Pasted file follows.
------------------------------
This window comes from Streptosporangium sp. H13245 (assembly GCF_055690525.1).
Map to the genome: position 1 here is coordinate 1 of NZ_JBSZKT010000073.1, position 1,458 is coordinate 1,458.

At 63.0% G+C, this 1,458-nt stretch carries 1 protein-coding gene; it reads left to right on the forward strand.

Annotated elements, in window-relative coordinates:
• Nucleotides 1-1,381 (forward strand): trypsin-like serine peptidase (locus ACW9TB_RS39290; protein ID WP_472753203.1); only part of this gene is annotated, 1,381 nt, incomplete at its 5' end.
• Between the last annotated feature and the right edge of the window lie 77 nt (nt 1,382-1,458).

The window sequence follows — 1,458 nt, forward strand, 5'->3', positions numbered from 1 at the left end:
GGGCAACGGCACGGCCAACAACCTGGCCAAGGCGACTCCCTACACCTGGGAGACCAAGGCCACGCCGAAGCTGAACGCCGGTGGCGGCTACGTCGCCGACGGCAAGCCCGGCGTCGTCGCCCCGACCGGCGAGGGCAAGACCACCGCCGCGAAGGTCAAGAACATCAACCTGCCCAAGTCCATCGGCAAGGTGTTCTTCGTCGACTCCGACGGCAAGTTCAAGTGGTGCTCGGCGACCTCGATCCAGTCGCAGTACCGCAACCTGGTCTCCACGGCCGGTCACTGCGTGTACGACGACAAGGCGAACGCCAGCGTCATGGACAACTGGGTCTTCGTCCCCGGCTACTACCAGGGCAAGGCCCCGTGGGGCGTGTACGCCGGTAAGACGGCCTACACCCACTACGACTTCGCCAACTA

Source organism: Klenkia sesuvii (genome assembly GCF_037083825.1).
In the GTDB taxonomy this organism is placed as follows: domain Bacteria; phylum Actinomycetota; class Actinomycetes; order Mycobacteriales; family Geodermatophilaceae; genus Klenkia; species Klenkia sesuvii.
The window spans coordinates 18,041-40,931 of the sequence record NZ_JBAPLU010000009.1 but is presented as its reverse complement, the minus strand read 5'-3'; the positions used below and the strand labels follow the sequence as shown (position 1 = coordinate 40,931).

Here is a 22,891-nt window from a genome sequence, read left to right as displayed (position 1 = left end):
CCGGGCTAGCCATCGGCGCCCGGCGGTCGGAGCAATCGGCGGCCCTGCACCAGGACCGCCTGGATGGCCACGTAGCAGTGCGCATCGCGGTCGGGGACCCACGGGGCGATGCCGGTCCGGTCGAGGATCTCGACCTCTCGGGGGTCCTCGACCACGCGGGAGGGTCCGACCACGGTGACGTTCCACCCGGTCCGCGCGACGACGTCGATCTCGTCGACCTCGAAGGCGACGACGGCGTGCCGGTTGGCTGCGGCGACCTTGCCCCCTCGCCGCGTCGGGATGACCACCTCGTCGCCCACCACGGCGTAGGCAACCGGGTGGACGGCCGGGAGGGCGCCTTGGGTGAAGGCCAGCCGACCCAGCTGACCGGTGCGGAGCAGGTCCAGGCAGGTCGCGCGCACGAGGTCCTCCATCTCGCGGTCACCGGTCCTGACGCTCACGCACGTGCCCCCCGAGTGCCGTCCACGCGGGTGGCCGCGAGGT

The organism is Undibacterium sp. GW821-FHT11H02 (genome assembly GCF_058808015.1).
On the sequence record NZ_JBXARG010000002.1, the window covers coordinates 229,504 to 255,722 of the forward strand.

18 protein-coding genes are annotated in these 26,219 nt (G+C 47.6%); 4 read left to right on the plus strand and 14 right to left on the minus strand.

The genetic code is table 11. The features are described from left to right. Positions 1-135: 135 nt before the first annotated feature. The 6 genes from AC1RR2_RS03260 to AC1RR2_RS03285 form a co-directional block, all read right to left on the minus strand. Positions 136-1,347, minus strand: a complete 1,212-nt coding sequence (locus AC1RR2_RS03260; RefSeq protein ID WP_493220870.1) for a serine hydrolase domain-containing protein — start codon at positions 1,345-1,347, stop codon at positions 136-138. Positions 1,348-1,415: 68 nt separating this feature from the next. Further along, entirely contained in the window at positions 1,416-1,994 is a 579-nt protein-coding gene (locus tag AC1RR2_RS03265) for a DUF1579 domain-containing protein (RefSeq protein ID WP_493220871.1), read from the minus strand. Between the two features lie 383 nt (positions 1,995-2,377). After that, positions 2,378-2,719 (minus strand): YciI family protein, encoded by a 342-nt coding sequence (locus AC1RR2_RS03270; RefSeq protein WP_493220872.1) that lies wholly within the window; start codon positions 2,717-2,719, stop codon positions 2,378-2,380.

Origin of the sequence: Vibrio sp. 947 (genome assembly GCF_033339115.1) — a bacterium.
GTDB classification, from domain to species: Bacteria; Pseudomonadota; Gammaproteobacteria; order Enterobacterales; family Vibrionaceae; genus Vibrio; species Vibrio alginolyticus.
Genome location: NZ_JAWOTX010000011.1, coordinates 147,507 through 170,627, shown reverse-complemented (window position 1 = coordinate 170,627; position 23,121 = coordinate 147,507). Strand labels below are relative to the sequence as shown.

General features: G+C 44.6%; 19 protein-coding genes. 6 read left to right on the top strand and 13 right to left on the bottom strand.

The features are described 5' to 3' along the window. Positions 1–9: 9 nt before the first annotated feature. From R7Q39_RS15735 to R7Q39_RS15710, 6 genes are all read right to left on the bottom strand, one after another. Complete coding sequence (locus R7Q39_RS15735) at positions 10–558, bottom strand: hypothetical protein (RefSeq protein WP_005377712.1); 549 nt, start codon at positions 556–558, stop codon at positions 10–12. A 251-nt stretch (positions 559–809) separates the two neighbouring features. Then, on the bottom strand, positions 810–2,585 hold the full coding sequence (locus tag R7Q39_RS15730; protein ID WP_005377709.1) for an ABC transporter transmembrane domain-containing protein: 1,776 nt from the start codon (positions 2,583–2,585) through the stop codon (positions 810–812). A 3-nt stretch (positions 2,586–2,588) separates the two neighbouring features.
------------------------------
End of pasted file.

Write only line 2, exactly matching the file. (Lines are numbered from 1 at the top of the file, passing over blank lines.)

Map to the genome: position 1 here is coordinate 1 of NZ_JBSZKT010000073.1, position 1,458 is coordinate 1,458.